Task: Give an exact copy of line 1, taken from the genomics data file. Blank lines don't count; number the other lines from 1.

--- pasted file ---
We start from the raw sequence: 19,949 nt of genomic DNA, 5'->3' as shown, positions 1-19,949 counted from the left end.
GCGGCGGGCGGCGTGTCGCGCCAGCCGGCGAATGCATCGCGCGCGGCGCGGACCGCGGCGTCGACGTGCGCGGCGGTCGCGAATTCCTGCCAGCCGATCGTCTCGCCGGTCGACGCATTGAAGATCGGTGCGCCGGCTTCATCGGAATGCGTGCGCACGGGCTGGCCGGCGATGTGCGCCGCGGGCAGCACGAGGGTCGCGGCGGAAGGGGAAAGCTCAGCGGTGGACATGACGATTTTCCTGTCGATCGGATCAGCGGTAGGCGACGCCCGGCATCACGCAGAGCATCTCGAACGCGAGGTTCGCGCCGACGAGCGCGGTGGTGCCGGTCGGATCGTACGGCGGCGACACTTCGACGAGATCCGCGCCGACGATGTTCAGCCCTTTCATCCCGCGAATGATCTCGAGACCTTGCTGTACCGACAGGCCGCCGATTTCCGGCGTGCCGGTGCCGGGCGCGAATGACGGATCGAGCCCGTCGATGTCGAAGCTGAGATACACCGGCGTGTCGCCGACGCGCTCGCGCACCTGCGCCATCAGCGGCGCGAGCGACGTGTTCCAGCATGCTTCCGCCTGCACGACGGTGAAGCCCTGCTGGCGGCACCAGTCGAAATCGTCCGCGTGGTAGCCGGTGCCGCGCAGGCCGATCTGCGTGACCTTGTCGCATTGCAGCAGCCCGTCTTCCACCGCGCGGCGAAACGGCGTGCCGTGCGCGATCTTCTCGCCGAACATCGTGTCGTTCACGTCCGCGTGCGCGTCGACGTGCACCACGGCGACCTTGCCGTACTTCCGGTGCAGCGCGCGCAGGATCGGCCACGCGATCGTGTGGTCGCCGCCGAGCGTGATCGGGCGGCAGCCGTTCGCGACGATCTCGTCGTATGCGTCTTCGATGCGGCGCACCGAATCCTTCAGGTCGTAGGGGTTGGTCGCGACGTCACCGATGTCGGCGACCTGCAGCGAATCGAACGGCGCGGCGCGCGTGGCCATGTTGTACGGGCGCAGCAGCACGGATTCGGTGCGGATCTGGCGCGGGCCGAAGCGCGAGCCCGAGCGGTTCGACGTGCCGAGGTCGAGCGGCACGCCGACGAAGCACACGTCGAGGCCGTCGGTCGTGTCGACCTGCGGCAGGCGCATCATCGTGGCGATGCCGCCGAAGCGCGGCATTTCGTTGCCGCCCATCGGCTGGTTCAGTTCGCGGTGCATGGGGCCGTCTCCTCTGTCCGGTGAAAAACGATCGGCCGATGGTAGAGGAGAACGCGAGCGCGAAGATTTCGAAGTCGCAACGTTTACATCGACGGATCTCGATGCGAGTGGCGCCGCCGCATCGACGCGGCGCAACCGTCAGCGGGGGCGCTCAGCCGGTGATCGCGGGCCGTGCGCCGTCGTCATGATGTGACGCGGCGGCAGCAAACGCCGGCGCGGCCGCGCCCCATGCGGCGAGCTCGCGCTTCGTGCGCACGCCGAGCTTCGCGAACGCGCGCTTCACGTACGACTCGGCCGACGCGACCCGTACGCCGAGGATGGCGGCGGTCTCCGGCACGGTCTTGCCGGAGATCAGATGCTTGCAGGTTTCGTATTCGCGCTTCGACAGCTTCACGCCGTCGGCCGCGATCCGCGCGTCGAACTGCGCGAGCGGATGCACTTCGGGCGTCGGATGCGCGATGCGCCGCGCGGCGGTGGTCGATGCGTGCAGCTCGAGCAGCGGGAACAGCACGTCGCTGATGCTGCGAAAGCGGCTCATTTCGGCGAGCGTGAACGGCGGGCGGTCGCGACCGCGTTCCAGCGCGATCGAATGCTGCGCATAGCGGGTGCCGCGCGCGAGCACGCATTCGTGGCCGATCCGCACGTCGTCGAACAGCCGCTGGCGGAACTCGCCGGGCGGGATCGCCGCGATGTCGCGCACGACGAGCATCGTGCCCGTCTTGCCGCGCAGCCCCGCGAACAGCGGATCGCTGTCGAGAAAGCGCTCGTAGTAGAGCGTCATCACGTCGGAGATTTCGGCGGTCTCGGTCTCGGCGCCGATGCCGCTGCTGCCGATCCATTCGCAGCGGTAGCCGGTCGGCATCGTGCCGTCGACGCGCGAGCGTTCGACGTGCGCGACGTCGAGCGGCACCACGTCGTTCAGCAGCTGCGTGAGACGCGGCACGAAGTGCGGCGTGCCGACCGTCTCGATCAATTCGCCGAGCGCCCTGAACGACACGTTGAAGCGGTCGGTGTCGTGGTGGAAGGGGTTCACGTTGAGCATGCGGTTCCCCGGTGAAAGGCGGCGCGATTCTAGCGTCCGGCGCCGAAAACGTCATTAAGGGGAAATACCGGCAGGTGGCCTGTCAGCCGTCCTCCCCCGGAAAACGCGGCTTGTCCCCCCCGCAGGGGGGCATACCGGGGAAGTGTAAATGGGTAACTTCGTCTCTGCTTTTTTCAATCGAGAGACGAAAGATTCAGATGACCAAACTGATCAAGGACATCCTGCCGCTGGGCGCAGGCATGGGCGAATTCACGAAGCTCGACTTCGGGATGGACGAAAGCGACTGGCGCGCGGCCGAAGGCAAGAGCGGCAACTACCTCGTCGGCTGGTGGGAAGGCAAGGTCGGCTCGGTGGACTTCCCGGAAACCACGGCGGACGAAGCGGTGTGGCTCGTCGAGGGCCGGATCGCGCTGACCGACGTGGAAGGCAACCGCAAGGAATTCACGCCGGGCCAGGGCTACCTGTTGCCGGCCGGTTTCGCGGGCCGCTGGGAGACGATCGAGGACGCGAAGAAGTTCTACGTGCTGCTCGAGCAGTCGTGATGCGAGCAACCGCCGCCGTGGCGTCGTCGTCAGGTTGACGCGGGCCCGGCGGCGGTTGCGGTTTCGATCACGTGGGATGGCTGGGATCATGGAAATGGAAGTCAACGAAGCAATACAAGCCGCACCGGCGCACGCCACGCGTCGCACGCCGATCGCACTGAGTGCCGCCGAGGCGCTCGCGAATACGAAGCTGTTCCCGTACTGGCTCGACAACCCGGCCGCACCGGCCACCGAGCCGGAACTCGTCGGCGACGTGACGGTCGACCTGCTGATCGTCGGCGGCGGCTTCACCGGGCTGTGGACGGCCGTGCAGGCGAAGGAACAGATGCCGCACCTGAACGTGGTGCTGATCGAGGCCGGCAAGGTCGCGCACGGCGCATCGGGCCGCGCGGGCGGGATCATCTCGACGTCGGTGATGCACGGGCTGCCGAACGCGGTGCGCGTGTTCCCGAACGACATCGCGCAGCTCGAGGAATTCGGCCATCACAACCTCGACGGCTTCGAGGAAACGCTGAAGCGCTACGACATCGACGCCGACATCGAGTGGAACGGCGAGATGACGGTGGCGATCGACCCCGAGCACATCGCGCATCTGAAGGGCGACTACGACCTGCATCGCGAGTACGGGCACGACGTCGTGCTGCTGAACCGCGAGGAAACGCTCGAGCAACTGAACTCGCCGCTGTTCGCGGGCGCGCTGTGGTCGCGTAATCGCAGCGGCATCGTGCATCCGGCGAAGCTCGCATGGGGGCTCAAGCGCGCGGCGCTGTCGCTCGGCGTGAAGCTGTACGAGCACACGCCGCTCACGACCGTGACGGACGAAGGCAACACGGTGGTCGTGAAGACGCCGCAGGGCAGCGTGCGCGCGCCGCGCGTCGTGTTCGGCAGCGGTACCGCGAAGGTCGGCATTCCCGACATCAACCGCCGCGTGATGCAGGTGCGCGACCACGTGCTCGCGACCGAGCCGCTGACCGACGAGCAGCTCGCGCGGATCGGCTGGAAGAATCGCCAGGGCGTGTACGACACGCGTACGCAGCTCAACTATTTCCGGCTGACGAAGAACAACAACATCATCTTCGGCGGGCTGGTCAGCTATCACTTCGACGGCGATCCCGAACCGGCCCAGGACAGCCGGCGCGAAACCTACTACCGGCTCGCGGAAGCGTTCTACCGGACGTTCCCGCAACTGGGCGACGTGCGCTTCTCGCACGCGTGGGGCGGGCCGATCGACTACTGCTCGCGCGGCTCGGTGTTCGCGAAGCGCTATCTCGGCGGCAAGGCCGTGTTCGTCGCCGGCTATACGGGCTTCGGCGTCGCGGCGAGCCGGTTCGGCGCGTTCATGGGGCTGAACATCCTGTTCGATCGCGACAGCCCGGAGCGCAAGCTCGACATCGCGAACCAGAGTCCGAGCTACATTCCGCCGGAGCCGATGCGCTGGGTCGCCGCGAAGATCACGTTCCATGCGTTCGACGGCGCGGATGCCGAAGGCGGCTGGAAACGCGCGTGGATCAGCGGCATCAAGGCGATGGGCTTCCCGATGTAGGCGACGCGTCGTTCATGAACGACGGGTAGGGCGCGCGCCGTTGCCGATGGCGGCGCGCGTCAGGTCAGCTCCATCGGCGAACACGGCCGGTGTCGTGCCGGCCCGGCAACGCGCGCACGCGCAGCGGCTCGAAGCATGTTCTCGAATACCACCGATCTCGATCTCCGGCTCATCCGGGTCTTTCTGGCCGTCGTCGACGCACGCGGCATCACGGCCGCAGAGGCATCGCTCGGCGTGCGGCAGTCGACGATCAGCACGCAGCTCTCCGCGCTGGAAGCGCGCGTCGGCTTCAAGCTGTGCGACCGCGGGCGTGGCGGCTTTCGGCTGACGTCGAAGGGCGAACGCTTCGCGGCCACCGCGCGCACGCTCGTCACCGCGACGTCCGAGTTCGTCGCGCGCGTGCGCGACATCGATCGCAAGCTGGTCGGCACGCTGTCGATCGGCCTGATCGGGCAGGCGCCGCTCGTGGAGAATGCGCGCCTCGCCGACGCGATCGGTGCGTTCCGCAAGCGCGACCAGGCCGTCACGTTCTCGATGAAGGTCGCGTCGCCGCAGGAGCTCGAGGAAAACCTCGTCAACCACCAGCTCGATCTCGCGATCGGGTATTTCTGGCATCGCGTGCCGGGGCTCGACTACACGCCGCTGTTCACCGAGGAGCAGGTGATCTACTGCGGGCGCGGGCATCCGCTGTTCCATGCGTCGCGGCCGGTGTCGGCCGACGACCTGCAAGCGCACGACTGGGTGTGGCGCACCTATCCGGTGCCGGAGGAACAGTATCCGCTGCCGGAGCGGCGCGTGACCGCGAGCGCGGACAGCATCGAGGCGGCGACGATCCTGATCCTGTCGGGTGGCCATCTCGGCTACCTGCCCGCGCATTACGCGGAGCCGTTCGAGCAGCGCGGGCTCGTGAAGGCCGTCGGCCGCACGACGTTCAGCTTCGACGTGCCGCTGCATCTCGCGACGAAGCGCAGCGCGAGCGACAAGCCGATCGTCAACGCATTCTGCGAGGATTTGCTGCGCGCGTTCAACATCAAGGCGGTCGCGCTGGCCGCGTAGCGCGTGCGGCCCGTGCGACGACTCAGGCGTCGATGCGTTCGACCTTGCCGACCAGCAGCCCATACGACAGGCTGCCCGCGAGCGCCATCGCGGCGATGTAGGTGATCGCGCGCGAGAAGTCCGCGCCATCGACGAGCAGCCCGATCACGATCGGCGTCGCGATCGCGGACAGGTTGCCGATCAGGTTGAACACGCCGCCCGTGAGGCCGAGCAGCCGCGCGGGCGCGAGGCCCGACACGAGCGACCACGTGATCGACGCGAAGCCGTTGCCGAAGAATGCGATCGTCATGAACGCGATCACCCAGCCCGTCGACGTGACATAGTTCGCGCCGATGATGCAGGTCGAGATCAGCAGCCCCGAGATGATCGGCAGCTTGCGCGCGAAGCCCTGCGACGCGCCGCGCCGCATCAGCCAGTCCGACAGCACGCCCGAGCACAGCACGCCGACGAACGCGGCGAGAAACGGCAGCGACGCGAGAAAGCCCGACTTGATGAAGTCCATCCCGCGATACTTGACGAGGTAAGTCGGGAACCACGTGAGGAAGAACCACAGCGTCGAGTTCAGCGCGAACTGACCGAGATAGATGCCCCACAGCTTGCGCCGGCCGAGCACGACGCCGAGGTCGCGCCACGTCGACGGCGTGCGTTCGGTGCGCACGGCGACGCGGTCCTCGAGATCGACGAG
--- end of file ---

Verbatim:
We start from the raw sequence: 19,949 nt of genomic DNA, 5'->3' as shown, positions 1-19,949 counted from the left end.